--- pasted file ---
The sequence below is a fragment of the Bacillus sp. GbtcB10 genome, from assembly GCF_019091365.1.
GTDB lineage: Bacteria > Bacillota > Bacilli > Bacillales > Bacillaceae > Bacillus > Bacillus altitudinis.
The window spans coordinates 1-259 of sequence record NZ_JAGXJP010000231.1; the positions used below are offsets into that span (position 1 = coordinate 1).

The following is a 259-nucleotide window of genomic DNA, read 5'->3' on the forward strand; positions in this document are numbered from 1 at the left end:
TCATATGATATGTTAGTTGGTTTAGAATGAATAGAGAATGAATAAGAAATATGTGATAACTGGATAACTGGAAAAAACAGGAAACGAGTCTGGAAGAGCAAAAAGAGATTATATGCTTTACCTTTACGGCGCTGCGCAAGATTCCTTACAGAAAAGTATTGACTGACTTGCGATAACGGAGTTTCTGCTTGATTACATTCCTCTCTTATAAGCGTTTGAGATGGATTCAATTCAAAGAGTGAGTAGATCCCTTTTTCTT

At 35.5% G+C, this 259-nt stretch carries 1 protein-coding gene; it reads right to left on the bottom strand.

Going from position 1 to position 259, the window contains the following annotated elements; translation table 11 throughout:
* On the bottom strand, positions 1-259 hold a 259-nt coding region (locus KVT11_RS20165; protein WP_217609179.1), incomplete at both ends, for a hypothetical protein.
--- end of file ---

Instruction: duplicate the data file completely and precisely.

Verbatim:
The sequence below is a fragment of the Bacillus sp. GbtcB10 genome, from assembly GCF_019091365.1.
GTDB lineage: Bacteria > Bacillota > Bacilli > Bacillales > Bacillaceae > Bacillus > Bacillus altitudinis.
The window spans coordinates 1-259 of sequence record NZ_JAGXJP010000231.1; the positions used below are offsets into that span (position 1 = coordinate 1).

The following is a 259-nucleotide window of genomic DNA, read 5'->3' on the forward strand; positions in this document are numbered from 1 at the left end:
TCATATGATATGTTAGTTGGTTTAGAATGAATAGAGAATGAATAAGAAATATGTGATAACTGGATAACTGGAAAAAACAGGAAACGAGTCTGGAAGAGCAAAAAGAGATTATATGCTTTACCTTTACGGCGCTGCGCAAGATTCCTTACAGAAAAGTATTGACTGACTTGCGATAACGGAGTTTCTGCTTGATTACATTCCTCTCTTATAAGCGTTTGAGATGGATTCAATTCAAAGAGTGAGTAGATCCCTTTTTCTT

At 35.5% G+C, this 259-nt stretch carries 1 protein-coding gene; it reads right to left on the bottom strand.

Going from position 1 to position 259, the window contains the following annotated elements; translation table 11 throughout:
* On the bottom strand, positions 1-259 hold a 259-nt coding region (locus KVT11_RS20165; protein WP_217609179.1), incomplete at both ends, for a hypothetical protein.